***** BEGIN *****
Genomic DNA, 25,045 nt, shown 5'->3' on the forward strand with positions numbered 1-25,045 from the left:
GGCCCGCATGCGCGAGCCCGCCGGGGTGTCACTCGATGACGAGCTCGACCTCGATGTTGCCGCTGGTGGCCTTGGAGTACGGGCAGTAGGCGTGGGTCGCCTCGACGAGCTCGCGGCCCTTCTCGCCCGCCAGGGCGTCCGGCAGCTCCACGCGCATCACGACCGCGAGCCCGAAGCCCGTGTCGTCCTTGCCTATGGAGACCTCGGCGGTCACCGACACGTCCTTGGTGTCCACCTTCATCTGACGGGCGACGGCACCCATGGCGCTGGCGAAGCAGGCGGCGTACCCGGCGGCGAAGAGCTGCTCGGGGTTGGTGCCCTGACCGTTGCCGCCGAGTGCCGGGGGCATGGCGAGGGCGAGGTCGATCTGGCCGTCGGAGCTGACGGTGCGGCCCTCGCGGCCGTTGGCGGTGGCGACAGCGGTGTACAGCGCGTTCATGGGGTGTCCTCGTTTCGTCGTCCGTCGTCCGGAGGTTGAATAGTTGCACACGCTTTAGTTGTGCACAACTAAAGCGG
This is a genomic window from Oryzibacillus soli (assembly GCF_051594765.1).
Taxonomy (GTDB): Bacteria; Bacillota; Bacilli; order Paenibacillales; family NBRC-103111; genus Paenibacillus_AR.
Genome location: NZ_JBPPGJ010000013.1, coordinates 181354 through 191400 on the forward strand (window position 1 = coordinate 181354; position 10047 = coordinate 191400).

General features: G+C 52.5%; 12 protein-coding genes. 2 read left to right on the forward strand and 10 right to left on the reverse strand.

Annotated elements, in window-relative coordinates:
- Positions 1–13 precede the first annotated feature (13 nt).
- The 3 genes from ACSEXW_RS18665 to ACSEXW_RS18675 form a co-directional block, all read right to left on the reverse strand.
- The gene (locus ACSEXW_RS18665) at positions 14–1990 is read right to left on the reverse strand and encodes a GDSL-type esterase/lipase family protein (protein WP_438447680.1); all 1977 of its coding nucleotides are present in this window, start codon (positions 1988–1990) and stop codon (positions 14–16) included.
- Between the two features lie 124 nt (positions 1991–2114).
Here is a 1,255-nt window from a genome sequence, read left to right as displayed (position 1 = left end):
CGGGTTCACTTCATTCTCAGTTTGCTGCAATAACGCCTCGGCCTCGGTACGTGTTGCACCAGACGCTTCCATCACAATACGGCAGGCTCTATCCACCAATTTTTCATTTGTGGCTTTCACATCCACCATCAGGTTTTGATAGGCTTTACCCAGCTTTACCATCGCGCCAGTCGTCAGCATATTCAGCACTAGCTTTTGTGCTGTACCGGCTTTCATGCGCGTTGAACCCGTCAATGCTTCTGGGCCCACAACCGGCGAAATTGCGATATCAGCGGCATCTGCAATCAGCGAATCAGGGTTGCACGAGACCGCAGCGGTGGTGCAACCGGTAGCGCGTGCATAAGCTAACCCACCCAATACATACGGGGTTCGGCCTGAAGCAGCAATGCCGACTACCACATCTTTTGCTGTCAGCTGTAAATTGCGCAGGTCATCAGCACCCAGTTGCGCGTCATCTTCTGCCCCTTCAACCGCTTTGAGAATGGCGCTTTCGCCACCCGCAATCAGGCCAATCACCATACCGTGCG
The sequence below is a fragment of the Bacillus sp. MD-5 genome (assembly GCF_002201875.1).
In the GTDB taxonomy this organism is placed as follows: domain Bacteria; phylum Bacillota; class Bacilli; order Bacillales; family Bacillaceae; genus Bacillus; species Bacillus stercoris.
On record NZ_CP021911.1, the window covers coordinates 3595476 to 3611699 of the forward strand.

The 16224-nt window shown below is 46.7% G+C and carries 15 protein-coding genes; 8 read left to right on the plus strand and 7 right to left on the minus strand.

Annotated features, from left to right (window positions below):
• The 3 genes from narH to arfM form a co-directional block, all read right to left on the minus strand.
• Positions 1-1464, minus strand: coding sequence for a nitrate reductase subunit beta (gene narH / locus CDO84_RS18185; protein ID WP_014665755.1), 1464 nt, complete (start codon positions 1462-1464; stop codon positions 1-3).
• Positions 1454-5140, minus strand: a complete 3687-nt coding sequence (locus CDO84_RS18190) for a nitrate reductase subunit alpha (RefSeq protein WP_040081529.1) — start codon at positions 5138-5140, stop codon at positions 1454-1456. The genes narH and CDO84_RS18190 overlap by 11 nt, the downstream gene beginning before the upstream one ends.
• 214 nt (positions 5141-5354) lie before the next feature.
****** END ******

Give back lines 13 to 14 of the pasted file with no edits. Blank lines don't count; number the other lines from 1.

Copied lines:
CGGGTTCACTTCATTCTCAGTTTGCTGCAATAACGCCTCGGCCTCGGTACGTGTTGCACCAGACGCTTCCATCACAATACGGCAGGCTCTATCCACCAATTTTTCATTTGTGGCTTTCACATCCACCATCAGGTTTTGATAGGCTTTACCCAGCTTTACCATCGCGCCAGTCGTCAGCATATTCAGCACTAGCTTTTGTGCTGTACCGGCTTTCATGCGCGTTGAACCCGTCAATGCTTCTGGGCCCACAACCGGCGAAATTGCGATATCAGCGGCATCTGCAATCAGCGAATCAGGGTTGCACGAGACCGCAGCGGTGGTGCAACCGGTAGCGCGTGCATAAGCTAACCCACCCAATACATACGGGGTTCGGCCTGAAGCAGCAATGCCGACTACCACATCTTTTGCTGTCAGCTGTAAATTGCGCAGGTCATCAGCACCCAGTTGCGCGTCATCTTCTGCCCCTTCAACCGCTTTGAGAATGGCGCTTTCGCCACCCGCAATCAGGCCAATCACCATACCGTGCG
The sequence below is a fragment of the Bacillus sp. MD-5 genome (assembly GCF_002201875.1).